Dance

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  • Advice

    Preservation Call: Jazz Dance

    Calling all jazz dancers! Old-school jazz, that is—and your age doesn't matter. New York–based jazz dance teacher Sue Samuels is forming a new dance company, Jazz Roots, featuring choreography in traditional jazz styles from the 1960s and '70s.

  • Advice

    Dancing Into Downtown L.A.

    City Ballet of Los Angeles teams with Ramon C. Cortines School of Visual and Performing Arts.

  • Advice

    Dancing Til They Drop

    The reception area of Manhattan's Broadway Dance Center is the proverbial beehive of activity—if you can imagine bees wearing leg warmers and ballet slippers.

  • Advice

    Dancing Their Way to Injury

    As the environment and schedule of the professional dancer intensifies, the body morphs in potentially damaging ways to attempt to maintain its health.

  • Advice

    Talkin' Jazz With Ben Vereen

    A master interpreter of Fosse's style of Broadway jazz dance, Ben Vereen is also an accomplished singer and celebrated dramatic actor, perhaps best known for his performance as Chicken George in television's "Roots."

  • Advice

    New Choreographers on the Block

    Dancemakers for New York City Ballet, Off-Broadway, and "Smash" share their audition and rehearsal room requirements.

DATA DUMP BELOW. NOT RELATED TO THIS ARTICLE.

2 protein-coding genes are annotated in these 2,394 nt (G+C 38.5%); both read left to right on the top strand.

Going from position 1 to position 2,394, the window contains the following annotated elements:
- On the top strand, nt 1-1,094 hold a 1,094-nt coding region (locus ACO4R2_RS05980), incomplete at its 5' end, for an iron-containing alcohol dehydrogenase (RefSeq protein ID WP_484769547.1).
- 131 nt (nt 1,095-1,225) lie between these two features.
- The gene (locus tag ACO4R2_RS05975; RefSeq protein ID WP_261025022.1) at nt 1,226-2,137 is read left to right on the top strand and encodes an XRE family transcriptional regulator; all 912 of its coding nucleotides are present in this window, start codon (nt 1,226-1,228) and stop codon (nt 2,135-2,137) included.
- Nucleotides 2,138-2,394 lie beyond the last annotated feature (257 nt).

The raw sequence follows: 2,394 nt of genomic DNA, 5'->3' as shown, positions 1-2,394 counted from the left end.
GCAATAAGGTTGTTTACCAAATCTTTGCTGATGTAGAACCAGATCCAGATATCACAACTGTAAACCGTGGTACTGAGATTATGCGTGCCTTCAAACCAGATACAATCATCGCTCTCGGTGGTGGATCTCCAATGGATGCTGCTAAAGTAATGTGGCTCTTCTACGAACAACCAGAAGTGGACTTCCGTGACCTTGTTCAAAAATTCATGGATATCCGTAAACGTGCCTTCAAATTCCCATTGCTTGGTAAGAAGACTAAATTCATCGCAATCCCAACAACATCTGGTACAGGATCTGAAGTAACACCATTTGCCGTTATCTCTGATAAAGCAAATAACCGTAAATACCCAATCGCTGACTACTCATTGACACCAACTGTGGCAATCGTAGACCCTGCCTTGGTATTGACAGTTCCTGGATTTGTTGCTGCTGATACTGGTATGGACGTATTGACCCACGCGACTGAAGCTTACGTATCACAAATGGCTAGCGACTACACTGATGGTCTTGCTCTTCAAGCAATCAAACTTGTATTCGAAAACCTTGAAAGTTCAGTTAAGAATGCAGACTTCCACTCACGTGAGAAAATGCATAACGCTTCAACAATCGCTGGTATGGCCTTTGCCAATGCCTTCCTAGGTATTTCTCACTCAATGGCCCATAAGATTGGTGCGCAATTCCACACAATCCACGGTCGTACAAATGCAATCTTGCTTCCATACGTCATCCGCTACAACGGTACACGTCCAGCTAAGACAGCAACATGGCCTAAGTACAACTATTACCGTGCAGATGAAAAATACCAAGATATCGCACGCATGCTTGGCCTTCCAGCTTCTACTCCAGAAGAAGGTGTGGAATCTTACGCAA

• Advice

    Keeping in Step With Irish Dance

    This summer is a perfect time to catch up with the world of Irish dance. If you missed the St. Patrick's Day premiere and spring run of the Irish-dance film "Lord of the Dance 3D," you can now see it on DVD.

  • Advice

    Thodos Dance Chicago Creates a Space for New Dance Makers

    Melissa Thodos' troupe presents dancer-choreographed "New Dances," followed by a summer intensive for budding artists.

  • Advice

    Making a Professional Dance Home in the City

    The key is to find a home base in New York, a place that will embrace your talents and support your work, so you don't feel like a stranger in a foreign land.

  • Advice

    Circus Dreams

    It's such a clichéd fantasy—running away and joining the circus. But if you're a highly expressive dancer with a creative bent and an interest in long-term employment, you may want to seriously consider it.